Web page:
1690 A Letter to a Friend Upon Occasion of the Death of His Intimate Friend
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An Important Work, First Edition, Very Scarce
This work is a literary elaboration of a clinical report of a real patient who died of phthisis under Sir Thomas Browne's care. It is believed that the patient is Robert Loveday, a talented young author who translated part of La Calprenede's 'Cleopatre' and published it as 'Hymen's Praeludia, or Love's Masterpiece'. The friend to whom this letter has been written, is probably Sir John Pettus. Scholars believe that this work was written at the same time as Browne's 'Hydrotaphia', but there were various political and personal reasons why Browne did not wish to publish an intimate study of his patient during his lifetime. The author's name is written as 'Thomas Brown' to the title page. In marbled wraps and held in a custom chemise. Keynes notes in his bibliography of Sir Thomas Browne, that this work is excessively rare and was printed by the author's son. Keynes cites Sir William Osler who notes this is the most uncommon of all Browne's works. Keynes notes seven copies recorded in all, making this extremely scarce. With the bookplate to the front pastedown of Robert S Pirie. With Pirie's pencilled note to the inside front cover of the chemise: 'The Dr Eli Mosckowitz copy but not included in Sotheby's sales in 1964. It was apparently overlooked by them and turned up with the dregs of his library in a New York sale, RSP'. This copy was sold in the estate of the Robert S Pirie sale at Sotheby's New York in 2015. Sir Thomas Browne was an English Polymath and author of many works of varying genres including science, medicine, religion and the esoteric. 'A Letter to a Friend' was first written in 1656 and then published posthumously. This treatise has many speculations on the human condition. It is believed that Browne's work was used as a source in the twenty-first century by one Mary Leitao to describe the skin condition her son was suffering from. She chose the name 'Morgellon's Disease' having revived this name from Browne's text. Browne described a condition whereby children break out with 'harsh hairs' on their backs. However, the symptoms that Browne described are not linked to the modern cases. This work was one of Browne's later works, following his celebrated spiritual testament 'Religio Medici' and his refutation of superstition 'Pseudodoxia Epidemica'. This is a fascinating and very well regarded medical treatise of case-histories and contains many of Browne's well known witty speculations on the human condition.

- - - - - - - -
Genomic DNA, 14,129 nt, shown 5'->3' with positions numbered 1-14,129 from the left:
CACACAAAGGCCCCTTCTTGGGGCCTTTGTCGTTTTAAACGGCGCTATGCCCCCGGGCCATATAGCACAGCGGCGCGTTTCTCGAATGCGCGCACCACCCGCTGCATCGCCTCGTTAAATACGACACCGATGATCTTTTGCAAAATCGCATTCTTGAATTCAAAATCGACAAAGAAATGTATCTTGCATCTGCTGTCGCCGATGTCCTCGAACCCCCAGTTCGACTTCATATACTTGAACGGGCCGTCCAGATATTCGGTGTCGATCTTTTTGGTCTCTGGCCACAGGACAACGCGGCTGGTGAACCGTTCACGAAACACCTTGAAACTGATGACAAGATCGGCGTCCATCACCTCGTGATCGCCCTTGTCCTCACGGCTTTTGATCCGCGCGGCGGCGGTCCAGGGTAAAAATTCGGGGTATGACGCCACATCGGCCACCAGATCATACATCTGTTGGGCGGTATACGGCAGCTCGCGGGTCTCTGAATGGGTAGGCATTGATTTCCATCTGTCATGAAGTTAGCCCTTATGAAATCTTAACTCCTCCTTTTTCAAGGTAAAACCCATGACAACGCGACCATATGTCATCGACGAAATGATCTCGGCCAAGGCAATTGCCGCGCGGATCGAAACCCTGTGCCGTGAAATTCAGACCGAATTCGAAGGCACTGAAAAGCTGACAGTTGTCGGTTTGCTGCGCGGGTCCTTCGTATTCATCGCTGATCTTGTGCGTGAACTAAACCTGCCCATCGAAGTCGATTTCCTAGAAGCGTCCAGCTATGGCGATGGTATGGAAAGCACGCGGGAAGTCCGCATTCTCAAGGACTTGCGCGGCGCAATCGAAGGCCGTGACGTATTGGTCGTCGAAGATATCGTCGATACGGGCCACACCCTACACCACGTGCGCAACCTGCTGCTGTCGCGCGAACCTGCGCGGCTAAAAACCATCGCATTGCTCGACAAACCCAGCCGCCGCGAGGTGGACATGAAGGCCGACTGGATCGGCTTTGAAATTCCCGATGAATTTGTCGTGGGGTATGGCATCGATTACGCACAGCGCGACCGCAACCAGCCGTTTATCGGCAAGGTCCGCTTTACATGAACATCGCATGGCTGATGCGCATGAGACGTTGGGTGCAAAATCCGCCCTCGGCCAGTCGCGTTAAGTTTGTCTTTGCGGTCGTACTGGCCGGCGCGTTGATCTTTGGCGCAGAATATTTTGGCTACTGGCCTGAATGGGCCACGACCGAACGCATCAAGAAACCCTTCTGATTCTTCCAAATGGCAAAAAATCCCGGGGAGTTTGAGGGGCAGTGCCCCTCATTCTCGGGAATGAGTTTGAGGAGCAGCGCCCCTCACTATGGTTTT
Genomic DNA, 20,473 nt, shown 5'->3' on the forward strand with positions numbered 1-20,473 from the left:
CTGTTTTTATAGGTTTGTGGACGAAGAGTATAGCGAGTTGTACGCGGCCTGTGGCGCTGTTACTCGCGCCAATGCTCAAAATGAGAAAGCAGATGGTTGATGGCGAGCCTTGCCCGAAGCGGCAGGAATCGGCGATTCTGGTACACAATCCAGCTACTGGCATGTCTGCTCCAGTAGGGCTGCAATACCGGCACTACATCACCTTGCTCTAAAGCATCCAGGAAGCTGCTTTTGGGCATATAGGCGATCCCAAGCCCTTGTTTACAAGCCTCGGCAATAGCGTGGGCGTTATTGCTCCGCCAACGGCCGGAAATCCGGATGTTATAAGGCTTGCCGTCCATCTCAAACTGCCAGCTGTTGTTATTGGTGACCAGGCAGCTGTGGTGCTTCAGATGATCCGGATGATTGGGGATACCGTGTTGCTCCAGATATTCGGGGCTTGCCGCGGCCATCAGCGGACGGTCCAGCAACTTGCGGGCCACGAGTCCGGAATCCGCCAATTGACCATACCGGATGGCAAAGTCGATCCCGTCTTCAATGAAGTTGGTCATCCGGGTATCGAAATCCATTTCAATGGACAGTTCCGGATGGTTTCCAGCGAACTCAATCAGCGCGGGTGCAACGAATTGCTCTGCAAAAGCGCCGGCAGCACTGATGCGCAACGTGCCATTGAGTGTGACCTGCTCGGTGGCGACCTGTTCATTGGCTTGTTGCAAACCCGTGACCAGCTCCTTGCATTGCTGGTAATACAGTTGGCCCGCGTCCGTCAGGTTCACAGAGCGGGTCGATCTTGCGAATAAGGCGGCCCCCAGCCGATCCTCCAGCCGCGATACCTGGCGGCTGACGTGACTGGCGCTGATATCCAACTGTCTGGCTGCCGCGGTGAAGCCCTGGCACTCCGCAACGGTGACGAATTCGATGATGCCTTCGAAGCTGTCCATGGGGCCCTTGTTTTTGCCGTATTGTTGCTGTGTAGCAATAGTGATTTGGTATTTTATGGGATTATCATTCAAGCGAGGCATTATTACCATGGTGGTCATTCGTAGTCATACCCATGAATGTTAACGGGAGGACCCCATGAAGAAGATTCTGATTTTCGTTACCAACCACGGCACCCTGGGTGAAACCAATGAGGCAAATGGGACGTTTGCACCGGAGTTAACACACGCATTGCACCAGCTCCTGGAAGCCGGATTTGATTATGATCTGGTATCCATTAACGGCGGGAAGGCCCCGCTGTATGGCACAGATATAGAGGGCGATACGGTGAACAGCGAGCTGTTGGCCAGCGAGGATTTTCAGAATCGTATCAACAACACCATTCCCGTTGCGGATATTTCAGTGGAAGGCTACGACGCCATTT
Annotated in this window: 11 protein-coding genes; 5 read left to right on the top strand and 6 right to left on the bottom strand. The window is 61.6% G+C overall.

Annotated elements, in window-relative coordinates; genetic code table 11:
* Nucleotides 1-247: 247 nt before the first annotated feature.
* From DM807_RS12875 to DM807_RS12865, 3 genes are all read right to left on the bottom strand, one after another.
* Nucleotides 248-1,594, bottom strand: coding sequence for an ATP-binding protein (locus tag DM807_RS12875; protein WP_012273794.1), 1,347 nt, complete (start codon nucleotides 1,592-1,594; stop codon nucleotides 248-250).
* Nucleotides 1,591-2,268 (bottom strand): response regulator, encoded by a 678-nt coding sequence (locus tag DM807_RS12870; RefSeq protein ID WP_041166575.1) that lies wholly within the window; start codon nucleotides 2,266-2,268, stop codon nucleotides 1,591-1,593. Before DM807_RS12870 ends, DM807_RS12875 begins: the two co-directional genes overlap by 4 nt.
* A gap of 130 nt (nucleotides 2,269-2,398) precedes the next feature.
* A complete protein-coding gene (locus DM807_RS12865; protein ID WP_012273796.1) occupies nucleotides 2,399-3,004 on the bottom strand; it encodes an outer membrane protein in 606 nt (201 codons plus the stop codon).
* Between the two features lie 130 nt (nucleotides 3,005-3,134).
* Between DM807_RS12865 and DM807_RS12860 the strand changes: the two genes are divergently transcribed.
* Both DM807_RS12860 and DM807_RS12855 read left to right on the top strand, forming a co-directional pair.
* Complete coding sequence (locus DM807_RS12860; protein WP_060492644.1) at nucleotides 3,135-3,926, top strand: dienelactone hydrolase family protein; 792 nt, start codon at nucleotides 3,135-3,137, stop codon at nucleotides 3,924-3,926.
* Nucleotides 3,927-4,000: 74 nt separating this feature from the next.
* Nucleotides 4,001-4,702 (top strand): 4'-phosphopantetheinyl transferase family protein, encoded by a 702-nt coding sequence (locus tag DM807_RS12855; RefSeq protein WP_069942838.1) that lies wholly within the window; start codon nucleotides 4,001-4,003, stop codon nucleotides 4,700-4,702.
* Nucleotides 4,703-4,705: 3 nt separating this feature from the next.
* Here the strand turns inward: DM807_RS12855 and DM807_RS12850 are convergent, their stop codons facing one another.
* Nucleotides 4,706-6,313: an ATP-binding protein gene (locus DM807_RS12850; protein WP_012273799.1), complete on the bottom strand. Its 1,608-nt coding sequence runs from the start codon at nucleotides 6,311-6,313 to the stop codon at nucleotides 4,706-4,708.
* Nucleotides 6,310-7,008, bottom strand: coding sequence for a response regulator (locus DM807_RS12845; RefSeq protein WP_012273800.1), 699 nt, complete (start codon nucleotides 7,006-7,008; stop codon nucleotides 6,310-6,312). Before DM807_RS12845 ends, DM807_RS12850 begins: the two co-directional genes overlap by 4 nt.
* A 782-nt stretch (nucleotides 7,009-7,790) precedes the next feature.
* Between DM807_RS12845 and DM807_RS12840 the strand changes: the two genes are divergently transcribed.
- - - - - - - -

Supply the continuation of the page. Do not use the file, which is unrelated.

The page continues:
In marbled wraps and held in a custom made cloth chemise. Externally, smart with light shelfwear to the extremities. Chemise is smart with just some minor shelfwear to the head and tail of spine. Bookplate and notes to the front pastedown of Robert S Pirie. Internally, firmly bound. Pages are bright and clean.
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